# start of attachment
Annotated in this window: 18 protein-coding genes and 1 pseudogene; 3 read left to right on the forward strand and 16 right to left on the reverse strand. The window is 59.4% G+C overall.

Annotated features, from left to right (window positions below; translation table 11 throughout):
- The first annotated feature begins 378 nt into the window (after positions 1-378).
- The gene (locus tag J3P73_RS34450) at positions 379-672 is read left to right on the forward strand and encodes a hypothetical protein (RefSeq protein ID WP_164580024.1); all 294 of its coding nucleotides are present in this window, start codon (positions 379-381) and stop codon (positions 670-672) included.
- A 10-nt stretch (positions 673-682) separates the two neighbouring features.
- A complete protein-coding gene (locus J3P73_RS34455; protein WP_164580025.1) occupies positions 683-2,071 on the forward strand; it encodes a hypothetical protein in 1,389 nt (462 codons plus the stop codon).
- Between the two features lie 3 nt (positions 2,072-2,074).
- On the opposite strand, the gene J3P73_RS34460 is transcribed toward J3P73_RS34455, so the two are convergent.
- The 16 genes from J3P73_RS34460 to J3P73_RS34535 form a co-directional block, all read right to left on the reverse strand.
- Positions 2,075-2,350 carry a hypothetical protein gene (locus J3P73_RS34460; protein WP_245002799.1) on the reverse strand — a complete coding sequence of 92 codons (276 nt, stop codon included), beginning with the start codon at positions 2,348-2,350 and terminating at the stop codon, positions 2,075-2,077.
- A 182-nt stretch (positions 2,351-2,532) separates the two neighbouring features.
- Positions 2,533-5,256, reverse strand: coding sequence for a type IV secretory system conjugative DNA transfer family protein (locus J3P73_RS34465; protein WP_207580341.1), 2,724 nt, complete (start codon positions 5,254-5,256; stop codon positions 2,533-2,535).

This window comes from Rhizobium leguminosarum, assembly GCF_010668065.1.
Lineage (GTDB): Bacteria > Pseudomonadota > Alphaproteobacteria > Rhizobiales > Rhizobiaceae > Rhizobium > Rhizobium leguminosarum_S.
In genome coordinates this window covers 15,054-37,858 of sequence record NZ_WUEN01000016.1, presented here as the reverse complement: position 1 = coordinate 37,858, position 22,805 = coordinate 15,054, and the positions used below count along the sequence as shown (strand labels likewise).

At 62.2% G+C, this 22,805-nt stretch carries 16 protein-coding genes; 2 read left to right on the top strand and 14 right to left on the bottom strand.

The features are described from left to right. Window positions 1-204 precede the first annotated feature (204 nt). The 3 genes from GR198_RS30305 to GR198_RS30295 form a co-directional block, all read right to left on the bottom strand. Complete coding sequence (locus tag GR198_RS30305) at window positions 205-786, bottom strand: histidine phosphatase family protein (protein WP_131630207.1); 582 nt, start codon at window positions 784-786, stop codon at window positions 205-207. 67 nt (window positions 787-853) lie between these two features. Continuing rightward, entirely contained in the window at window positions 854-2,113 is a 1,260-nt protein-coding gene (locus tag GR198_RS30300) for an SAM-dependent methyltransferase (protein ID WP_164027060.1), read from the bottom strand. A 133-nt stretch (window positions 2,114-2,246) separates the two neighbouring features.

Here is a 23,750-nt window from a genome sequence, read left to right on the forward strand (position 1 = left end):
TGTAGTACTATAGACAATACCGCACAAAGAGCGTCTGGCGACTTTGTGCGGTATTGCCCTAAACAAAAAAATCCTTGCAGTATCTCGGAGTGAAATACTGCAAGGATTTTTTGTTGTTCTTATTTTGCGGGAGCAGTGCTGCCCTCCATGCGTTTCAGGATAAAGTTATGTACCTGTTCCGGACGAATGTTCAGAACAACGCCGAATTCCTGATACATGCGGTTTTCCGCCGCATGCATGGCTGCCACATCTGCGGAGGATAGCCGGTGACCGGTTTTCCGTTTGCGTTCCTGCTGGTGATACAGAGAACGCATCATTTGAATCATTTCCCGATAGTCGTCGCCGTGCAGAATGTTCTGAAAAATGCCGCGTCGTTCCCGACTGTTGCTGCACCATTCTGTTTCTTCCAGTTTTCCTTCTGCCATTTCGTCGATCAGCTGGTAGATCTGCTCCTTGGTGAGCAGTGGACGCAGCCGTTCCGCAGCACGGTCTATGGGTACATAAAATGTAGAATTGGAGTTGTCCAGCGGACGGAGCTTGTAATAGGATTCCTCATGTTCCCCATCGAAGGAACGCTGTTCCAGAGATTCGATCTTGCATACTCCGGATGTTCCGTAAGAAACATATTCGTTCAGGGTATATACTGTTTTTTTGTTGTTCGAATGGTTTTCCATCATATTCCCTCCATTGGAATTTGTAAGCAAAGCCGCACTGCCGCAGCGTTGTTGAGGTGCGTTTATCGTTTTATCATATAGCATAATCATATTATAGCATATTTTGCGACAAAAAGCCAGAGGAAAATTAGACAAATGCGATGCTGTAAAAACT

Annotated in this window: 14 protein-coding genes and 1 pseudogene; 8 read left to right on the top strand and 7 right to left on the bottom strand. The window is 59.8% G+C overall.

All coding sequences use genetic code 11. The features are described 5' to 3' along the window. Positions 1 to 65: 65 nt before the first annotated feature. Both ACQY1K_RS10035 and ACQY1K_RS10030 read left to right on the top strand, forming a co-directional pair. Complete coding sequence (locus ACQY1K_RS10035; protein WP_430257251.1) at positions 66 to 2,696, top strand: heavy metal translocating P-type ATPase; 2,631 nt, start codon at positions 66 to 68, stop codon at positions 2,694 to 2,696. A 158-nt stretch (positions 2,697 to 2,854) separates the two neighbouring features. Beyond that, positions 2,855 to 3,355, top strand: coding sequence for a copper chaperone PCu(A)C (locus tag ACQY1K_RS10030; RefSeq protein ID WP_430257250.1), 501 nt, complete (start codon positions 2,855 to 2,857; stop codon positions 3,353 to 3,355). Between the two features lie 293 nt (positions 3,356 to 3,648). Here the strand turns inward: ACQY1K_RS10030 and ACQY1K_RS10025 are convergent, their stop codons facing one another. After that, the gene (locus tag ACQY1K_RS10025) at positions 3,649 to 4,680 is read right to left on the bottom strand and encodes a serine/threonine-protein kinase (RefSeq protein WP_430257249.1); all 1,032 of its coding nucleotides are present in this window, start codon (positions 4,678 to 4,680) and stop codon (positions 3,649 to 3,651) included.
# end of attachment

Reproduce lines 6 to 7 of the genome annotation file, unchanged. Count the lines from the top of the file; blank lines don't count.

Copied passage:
- A complete protein-coding gene (locus J3P73_RS34455; protein WP_164580025.1) occupies positions 683-2,071 on the forward strand; it encodes a hypothetical protein in 1,389 nt (462 codons plus the stop codon).
- Between the two features lie 3 nt (positions 2,072-2,074).